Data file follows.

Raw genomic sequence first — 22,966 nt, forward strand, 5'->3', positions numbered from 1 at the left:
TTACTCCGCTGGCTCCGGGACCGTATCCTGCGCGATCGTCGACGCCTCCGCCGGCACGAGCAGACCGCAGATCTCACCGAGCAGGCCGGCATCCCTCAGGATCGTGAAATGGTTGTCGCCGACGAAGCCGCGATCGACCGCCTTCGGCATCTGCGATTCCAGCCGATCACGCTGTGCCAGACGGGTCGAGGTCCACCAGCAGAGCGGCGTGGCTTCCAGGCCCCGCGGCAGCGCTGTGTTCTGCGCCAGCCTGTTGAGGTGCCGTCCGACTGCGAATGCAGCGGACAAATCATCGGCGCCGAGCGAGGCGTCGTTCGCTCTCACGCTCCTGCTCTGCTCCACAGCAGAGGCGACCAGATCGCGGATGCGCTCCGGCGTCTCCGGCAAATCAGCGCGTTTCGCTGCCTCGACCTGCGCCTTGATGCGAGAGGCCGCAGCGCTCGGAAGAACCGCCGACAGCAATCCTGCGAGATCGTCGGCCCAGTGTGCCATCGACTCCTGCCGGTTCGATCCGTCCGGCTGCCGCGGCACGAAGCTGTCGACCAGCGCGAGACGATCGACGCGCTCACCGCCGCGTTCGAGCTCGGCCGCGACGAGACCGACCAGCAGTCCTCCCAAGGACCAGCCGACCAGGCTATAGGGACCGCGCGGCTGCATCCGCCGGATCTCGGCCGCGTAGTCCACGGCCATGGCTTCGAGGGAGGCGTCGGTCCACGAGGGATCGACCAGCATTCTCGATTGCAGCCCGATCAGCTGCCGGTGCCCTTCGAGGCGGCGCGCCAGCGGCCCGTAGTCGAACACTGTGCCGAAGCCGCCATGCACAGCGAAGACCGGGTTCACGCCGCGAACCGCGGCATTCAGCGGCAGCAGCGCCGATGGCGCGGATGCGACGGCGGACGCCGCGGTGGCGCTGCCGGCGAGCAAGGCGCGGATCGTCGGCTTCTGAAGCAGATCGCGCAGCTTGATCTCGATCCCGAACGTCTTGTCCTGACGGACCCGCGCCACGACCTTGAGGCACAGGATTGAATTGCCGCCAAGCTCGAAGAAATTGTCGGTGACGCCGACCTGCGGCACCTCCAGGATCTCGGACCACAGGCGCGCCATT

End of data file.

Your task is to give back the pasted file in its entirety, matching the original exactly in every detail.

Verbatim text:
Raw genomic sequence first — 22,966 nt, forward strand, 5'->3', positions numbered from 1 at the left:
TTACTCCGCTGGCTCCGGGACCGTATCCTGCGCGATCGTCGACGCCTCCGCCGGCACGAGCAGACCGCAGATCTCACCGAGCAGGCCGGCATCCCTCAGGATCGTGAAATGGTTGTCGCCGACGAAGCCGCGATCGACCGCCTTCGGCATCTGCGATTCCAGCCGATCACGCTGTGCCAGACGGGTCGAGGTCCACCAGCAGAGCGGCGTGGCTTCCAGGCCCCGCGGCAGCGCTGTGTTCTGCGCCAGCCTGTTGAGGTGCCGTCCGACTGCGAATGCAGCGGACAAATCATCGGCGCCGAGCGAGGCGTCGTTCGCTCTCACGCTCCTGCTCTGCTCCACAGCAGAGGCGACCAGATCGCGGATGCGCTCCGGCGTCTCCGGCAAATCAGCGCGTTTCGCTGCCTCGACCTGCGCCTTGATGCGAGAGGCCGCAGCGCTCGGAAGAACCGCCGACAGCAATCCTGCGAGATCGTCGGCCCAGTGTGCCATCGACTCCTGCCGGTTCGATCCGTCCGGCTGCCGCGGCACGAAGCTGTCGACCAGCGCGAGACGATCGACGCGCTCACCGCCGCGTTCGAGCTCGGCCGCGACGAGACCGACCAGCAGTCCTCCCAAGGACCAGCCGACCAGGCTATAGGGACCGCGCGGCTGCATCCGCCGGATCTCGGCCGCGTAGTCCACGGCCATGGCTTCGAGGGAGGCGTCGGTCCACGAGGGATCGACCAGCATTCTCGATTGCAGCCCGATCAGCTGCCGGTGCCCTTCGAGGCGGCGCGCCAGCGGCCCGTAGTCGAACACTGTGCCGAAGCCGCCATGCACAGCGAAGACCGGGTTCACGCCGCGAACCGCGGCATTCAGCGGCAGCAGCGCCGATGGCGCGGATGCGACGGCGGACGCCGCGGTGGCGCTGCCGGCGAGCAAGGCGCGGATCGTCGGCTTCTGAAGCAGATCGCGCAGCTTGATCTCGATCCCGAACGTCTTGTCCTGACGGACCCGCGCCACGACCTTGAGGCACAGGATTGAATTGCCGCCAAGCTCGAAGAAATTGTCGGTGACGCCGACCTGCGGCACCTCCAGGATCTCGGACCACAGGCGCGCCATT